An article in Live Science reports on a study that used a DNA testing technique called “pyrosequencing” to assess the number of species of bacteria present in a sample. According to the article,
In sheer numbers, the mammalian colon harbors one of the densest microbial communities found on Earth. For every human cell in your body, there are roughly 10 single-celled microbes, most of which live in your digestive tract.
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Pyrosequencing generates extremely large numbers of small DNA “tags” copied from the genes of organisms being examined. Species can be sorted out from each other by looking at variations in DNA sequences that code for a molecule universal among all living cells.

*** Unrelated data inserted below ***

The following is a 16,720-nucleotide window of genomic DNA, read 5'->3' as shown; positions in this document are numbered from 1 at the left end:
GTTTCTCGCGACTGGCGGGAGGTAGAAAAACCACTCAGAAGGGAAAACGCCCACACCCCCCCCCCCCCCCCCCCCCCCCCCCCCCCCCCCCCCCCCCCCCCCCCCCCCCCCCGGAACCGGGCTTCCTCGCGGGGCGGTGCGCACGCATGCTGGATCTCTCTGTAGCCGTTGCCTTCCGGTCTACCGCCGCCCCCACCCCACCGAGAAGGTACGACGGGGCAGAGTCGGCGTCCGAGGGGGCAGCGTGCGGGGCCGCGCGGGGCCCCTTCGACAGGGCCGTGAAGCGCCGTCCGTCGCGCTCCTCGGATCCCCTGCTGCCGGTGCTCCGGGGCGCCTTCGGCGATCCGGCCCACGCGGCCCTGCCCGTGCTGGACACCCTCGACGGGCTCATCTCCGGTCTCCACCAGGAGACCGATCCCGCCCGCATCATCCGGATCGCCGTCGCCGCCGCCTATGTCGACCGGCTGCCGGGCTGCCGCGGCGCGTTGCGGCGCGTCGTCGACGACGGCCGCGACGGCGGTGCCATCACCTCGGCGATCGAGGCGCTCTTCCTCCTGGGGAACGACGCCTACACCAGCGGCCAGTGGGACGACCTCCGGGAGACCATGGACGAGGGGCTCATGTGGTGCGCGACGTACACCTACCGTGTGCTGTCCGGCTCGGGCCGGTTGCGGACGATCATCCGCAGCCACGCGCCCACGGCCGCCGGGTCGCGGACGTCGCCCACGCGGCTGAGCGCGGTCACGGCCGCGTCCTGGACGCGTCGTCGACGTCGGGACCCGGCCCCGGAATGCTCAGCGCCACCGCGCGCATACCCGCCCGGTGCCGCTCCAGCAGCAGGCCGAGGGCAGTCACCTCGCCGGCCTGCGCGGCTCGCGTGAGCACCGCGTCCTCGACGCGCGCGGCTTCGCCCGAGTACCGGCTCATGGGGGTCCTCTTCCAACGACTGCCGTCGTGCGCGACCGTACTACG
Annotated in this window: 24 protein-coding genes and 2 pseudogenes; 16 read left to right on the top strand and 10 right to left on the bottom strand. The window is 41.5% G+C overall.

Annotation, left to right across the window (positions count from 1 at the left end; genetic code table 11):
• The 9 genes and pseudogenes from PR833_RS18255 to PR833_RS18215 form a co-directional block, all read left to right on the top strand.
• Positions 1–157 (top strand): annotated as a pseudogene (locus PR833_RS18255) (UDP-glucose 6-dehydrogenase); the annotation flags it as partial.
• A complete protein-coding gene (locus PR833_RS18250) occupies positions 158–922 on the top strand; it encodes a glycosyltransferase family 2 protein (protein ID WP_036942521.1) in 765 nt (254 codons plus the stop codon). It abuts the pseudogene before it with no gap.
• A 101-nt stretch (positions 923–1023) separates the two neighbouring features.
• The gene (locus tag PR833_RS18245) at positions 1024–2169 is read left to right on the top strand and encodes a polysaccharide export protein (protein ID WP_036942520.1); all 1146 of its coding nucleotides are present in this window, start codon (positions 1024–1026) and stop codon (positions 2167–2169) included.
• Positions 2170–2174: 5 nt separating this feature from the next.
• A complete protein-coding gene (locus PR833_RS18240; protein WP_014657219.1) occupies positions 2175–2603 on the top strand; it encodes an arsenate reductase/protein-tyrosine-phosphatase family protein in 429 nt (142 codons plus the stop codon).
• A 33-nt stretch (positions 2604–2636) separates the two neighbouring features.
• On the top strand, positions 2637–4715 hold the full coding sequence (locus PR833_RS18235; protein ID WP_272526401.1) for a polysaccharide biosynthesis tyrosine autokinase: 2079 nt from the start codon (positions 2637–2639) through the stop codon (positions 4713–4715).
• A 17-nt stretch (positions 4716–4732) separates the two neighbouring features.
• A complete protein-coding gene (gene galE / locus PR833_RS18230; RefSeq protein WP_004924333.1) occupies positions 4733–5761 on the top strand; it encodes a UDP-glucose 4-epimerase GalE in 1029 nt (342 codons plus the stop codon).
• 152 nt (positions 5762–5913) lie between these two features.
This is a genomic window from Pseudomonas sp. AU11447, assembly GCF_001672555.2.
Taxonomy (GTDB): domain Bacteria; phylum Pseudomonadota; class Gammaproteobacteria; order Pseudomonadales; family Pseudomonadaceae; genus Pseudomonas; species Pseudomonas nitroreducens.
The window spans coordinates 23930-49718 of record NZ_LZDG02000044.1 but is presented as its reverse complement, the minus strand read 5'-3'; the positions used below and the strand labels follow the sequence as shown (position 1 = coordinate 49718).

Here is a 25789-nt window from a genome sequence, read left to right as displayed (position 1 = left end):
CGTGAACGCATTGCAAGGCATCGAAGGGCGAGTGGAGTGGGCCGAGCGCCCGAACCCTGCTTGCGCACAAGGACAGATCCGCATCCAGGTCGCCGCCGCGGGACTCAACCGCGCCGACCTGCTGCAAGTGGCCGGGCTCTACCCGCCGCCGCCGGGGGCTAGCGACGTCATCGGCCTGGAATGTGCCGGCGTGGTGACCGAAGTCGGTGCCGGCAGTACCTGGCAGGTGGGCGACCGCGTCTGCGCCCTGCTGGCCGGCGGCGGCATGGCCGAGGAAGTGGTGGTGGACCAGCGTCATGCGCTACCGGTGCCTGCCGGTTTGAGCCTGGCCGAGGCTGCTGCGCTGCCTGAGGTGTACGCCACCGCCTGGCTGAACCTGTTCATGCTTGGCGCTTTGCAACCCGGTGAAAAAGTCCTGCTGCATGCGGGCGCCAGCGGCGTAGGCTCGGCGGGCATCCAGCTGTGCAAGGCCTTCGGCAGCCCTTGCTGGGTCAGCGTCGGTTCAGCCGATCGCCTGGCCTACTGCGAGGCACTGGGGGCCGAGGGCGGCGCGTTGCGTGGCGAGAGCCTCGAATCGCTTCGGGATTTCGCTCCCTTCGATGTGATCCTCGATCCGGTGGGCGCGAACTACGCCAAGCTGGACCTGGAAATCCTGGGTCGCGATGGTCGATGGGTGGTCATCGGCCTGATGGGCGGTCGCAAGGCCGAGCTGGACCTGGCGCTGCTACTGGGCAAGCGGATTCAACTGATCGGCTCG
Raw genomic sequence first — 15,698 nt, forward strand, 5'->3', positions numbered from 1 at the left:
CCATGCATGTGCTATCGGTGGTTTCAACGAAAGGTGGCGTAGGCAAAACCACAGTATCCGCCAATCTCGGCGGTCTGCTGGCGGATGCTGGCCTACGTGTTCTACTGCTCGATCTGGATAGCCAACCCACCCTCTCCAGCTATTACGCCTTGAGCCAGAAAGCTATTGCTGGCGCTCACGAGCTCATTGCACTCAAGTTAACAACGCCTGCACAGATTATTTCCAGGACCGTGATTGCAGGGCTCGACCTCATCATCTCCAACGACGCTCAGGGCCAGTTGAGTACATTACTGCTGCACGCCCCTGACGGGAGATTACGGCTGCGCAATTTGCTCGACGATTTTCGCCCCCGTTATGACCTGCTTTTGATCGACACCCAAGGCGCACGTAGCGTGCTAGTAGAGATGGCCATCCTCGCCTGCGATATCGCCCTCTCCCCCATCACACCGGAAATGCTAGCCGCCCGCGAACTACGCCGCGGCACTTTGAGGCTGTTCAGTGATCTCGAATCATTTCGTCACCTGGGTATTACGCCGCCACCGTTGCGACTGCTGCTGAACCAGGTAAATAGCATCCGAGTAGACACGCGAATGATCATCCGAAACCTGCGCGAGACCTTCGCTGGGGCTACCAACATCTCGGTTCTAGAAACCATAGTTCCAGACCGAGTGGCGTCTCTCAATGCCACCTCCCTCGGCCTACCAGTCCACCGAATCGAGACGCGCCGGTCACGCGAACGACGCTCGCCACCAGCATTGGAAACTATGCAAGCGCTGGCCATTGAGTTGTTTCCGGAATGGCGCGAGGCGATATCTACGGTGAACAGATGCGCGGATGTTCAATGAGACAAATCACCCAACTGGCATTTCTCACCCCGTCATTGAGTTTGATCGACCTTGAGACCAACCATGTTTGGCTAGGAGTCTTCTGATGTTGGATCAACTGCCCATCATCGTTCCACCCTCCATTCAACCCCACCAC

Having a lot of bacteria in our digestive systems does not mean it’s all bad. Intestinal microbes perform functions crucial to the human body, including keeping the immune system balanced and producing essential vitamins. If the intestinal microbe population is thrown off-balance, such as in the case of taking antibiotics, other harmful bacteria may take their place—hence many scientists’ concerns about over-prescribing antibiotics.